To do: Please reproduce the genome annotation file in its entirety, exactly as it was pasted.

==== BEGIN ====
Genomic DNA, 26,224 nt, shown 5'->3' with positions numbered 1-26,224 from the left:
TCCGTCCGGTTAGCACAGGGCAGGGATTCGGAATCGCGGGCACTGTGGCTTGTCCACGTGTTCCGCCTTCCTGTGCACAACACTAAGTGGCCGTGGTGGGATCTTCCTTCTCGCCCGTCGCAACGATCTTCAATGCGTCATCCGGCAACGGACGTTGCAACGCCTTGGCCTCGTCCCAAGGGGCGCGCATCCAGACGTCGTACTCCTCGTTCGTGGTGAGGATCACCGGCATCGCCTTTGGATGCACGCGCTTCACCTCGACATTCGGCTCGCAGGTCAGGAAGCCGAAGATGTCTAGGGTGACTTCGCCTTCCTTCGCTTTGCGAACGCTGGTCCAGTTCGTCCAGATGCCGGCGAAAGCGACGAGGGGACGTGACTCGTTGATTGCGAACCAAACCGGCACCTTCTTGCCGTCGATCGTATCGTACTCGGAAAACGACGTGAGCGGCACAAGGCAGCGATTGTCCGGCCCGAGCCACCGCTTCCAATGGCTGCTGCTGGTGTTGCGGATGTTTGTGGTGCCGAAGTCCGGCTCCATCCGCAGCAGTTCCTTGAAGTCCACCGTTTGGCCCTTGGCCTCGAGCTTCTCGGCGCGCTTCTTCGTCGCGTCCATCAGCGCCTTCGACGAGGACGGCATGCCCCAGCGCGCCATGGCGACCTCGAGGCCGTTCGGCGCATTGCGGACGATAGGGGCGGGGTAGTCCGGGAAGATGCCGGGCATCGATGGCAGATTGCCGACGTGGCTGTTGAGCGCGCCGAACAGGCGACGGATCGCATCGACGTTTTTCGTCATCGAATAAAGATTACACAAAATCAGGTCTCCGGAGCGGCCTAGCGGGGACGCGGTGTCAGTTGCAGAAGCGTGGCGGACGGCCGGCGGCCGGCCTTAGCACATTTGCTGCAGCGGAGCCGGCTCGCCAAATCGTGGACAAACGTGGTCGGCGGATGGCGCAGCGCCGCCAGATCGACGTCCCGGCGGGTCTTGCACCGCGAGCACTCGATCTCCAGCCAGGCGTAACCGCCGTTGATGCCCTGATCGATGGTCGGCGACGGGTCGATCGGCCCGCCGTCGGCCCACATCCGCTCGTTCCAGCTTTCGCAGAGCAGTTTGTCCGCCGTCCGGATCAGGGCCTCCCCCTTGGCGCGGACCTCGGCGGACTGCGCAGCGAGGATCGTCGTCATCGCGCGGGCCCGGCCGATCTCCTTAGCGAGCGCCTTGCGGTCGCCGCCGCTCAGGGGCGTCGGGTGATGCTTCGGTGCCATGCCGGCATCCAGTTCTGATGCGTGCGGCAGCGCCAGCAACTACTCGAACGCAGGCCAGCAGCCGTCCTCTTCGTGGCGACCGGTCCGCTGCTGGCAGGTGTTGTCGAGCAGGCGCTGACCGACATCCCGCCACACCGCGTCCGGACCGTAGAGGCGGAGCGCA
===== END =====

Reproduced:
Genomic DNA, 26,224 nt, shown 5'->3' with positions numbered 1-26,224 from the left:
TCCGTCCGGTTAGCACAGGGCAGGGATTCGGAATCGCGGGCACTGTGGCTTGTCCACGTGTTCCGCCTTCCTGTGCACAACACTAAGTGGCCGTGGTGGGATCTTCCTTCTCGCCCGTCGCAACGATCTTCAATGCGTCATCCGGCAACGGACGTTGCAACGCCTTGGCCTCGTCCCAAGGGGCGCGCATCCAGACGTCGTACTCCTCGTTCGTGGTGAGGATCACCGGCATCGCCTTTGGATGCACGCGCTTCACCTCGACATTCGGCTCGCAGGTCAGGAAGCCGAAGATGTCTAGGGTGACTTCGCCTTCCTTCGCTTTGCGAACGCTGGTCCAGTTCGTCCAGATGCCGGCGAAAGCGACGAGGGGACGTGACTCGTTGATTGCGAACCAAACCGGCACCTTCTTGCCGTCGATCGTATCGTACTCGGAAAACGACGTGAGCGGCACAAGGCAGCGATTGTCCGGCCCGAGCCACCGCTTCCAATGGCTGCTGCTGGTGTTGCGGATGTTTGTGGTGCCGAAGTCCGGCTCCATCCGCAGCAGTTCCTTGAAGTCCACCGTTTGGCCCTTGGCCTCGAGCTTCTCGGCGCGCTTCTTCGTCGCGTCCATCAGCGCCTTCGACGAGGACGGCATGCCCCAGCGCGCCATGGCGACCTCGAGGCCGTTCGGCGCATTGCGGACGATAGGGGCGGGGTAGTCCGGGAAGATGCCGGGCATCGATGGCAGATTGCCGACGTGGCTGTTGAGCGCGCCGAACAGGCGACGGATCGCATCGACGTTTTTCGTCATCGAATAAAGATTACACAAAATCAGGTCTCCGGAGCGGCCTAGCGGGGACGCGGTGTCAGTTGCAGAAGCGTGGCGGACGGCCGGCGGCCGGCCTTAGCACATTTGCTGCAGCGGAGCCGGCTCGCCAAATCGTGGACAAACGTGGTCGGCGGATGGCGCAGCGCCGCCAGATCGACGTCCCGGCGGGTCTTGCACCGCGAGCACTCGATCTCCAGCCAGGCGTAACCGCCGTTGATGCCCTGATCGATGGTCGGCGACGGGTCGATCGGCCCGCCGTCGGCCCACATCCGCTCGTTCCAGCTTTCGCAGAGCAGTTTGTCCGCCGTCCGGATCAGGGCCTCCCCCTTGGCGCGGACCTCGGCGGACTGCGCAGCGAGGATCGTCGTCATCGCGCGGGCCCGGCCGATCTCCTTAGCGAGCGCCTTGCGGTCGCCGCCGCTCAGGGGCGTCGGGTGATGCTTCGGTGCCATGCCGGCATCCAGTTCTGATGCGTGCGGCAGCGCCAGCAACTACTCGAACGCAGGCCAGCAGCCGTCCTCTTCGTGGCGACCGGTCCGCTGCTGGCAGGTGTTGTCGAGCAGGCGCTGACCGACATCCCGCCACACCGCGTCCGGACCGTAGAGGCGGAGCGCA